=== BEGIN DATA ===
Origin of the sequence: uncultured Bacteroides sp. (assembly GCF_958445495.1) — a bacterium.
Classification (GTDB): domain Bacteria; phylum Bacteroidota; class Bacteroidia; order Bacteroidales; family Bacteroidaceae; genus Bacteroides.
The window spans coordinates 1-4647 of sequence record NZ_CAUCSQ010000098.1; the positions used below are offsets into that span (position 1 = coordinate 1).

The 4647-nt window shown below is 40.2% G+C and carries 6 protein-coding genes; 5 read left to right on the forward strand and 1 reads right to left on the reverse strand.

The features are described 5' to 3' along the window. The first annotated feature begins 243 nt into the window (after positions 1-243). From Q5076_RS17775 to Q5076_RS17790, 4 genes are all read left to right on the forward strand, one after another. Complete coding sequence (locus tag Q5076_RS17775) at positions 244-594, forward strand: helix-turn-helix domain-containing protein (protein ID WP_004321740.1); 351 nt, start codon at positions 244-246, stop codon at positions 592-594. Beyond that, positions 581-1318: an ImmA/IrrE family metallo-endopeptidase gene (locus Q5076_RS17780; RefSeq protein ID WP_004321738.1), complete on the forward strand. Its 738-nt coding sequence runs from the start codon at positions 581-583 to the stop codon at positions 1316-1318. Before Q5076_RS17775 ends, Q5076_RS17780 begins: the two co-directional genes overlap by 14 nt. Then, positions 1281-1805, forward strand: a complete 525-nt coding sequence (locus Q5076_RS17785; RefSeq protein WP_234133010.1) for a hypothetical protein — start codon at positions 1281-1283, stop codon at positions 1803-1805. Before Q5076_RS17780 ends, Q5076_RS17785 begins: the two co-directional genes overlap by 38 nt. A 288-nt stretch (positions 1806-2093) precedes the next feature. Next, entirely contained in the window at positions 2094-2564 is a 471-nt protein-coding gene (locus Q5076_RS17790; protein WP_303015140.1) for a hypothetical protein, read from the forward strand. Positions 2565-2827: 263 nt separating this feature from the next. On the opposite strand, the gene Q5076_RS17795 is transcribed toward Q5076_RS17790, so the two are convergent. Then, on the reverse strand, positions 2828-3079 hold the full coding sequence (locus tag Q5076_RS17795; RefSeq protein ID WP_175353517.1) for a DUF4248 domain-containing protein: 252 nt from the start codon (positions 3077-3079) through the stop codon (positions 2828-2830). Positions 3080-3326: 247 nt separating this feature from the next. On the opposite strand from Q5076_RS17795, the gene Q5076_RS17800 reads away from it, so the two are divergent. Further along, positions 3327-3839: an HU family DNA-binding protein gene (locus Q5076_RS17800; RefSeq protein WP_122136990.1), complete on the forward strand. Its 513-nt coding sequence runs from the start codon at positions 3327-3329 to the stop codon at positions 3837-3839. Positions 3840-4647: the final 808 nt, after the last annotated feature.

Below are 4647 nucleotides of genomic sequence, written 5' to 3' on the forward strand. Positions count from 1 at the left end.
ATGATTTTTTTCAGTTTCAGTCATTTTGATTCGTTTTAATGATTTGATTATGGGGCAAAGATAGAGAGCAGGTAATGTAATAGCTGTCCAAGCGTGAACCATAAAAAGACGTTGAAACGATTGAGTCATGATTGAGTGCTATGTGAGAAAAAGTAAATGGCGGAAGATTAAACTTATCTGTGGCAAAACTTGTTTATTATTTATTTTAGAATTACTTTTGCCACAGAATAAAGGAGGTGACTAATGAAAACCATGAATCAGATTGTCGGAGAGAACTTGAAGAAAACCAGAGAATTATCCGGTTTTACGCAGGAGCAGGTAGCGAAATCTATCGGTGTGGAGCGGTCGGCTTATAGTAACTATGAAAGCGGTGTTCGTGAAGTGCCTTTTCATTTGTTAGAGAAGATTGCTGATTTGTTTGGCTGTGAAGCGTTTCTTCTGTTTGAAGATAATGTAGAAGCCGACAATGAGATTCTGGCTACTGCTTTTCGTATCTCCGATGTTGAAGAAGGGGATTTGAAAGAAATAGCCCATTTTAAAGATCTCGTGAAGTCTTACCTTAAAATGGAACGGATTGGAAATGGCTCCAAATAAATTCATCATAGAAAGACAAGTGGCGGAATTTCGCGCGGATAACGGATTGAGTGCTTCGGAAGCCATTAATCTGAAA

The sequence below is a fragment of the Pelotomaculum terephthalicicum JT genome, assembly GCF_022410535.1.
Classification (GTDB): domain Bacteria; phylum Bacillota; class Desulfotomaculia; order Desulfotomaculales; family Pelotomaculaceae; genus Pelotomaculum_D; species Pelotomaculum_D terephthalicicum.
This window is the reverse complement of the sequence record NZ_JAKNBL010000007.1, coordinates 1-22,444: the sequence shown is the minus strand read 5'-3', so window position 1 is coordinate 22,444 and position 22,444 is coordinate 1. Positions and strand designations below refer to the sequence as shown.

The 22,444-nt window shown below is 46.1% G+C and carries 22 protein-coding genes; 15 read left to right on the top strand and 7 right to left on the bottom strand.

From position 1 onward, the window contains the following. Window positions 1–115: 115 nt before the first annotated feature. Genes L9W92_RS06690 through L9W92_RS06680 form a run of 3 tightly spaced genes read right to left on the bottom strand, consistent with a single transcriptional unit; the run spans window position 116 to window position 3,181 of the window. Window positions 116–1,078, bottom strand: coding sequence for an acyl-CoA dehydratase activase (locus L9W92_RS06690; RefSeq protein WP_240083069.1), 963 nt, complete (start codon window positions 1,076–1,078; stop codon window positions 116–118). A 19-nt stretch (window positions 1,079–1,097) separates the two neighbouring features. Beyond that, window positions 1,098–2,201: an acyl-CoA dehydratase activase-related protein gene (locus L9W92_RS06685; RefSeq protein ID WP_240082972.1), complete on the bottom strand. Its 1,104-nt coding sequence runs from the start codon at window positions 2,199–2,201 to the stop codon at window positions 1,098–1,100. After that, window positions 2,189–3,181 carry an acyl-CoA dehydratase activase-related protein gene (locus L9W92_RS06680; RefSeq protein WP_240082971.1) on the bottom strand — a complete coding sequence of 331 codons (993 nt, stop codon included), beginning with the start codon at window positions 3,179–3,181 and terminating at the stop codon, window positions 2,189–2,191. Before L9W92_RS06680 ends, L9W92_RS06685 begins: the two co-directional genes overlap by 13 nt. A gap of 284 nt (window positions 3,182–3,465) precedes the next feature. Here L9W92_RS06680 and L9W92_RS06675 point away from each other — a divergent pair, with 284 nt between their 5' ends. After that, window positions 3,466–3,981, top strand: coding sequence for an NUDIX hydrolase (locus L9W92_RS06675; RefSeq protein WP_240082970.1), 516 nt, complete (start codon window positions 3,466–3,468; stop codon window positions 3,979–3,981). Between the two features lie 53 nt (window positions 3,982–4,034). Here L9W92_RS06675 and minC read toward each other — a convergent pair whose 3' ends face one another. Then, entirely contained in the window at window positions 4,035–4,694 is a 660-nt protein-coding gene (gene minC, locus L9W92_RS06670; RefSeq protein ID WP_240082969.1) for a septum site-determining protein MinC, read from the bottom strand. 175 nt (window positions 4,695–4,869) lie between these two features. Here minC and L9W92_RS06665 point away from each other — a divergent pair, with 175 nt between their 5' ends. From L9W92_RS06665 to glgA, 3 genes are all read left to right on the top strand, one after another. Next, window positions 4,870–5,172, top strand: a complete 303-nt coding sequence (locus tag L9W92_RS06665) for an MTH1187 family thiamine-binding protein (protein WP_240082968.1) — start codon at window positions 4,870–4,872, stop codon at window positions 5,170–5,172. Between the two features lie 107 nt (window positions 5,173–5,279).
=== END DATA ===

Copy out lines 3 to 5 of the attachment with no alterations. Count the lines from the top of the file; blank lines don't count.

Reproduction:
The window spans coordinates 1-4647 of sequence record NZ_CAUCSQ010000098.1; the positions used below are offsets into that span (position 1 = coordinate 1).

The 4647-nt window shown below is 40.2% G+C and carries 6 protein-coding genes; 5 read left to right on the forward strand and 1 reads right to left on the reverse strand.

The features are described 5' to 3' along the window. The first annotated feature begins 243 nt into the window (after positions 1-243). From Q5076_RS17775 to Q5076_RS17790, 4 genes are all read left to right on the forward strand, one after another. Complete coding sequence (locus tag Q5076_RS17775) at positions 244-594, forward strand: helix-turn-helix domain-containing protein (protein ID WP_004321740.1); 351 nt, start codon at positions 244-246, stop codon at positions 592-594. Beyond that, positions 581-1318: an ImmA/IrrE family metallo-endopeptidase gene (locus Q5076_RS17780; RefSeq protein ID WP_004321738.1), complete on the forward strand. Its 738-nt coding sequence runs from the start codon at positions 581-583 to the stop codon at positions 1316-1318. Before Q5076_RS17775 ends, Q5076_RS17780 begins: the two co-directional genes overlap by 14 nt. Then, positions 1281-1805, forward strand: a complete 525-nt coding sequence (locus Q5076_RS17785; RefSeq protein WP_234133010.1) for a hypothetical protein — start codon at positions 1281-1283, stop codon at positions 1803-1805. Before Q5076_RS17780 ends, Q5076_RS17785 begins: the two co-directional genes overlap by 38 nt. A 288-nt stretch (positions 1806-2093) precedes the next feature. Next, entirely contained in the window at positions 2094-2564 is a 471-nt protein-coding gene (locus Q5076_RS17790; protein WP_303015140.1) for a hypothetical protein, read from the forward strand. Positions 2565-2827: 263 nt separating this feature from the next. On the opposite strand, the gene Q5076_RS17795 is transcribed toward Q5076_RS17790, so the two are convergent. Then, on the reverse strand, positions 2828-3079 hold the full coding sequence (locus tag Q5076_RS17795; RefSeq protein ID WP_175353517.1) for a DUF4248 domain-containing protein: 252 nt from the start codon (positions 3077-3079) through the stop codon (positions 2828-2830). Positions 3080-3326: 247 nt separating this feature from the next. On the opposite strand from Q5076_RS17795, the gene Q5076_RS17800 reads away from it, so the two are divergent. Further along, positions 3327-3839: an HU family DNA-binding protein gene (locus Q5076_RS17800; RefSeq protein WP_122136990.1), complete on the forward strand. Its 513-nt coding sequence runs from the start codon at positions 3327-3329 to the stop codon at positions 3837-3839. Positions 3840-4647: the final 808 nt, after the last annotated feature.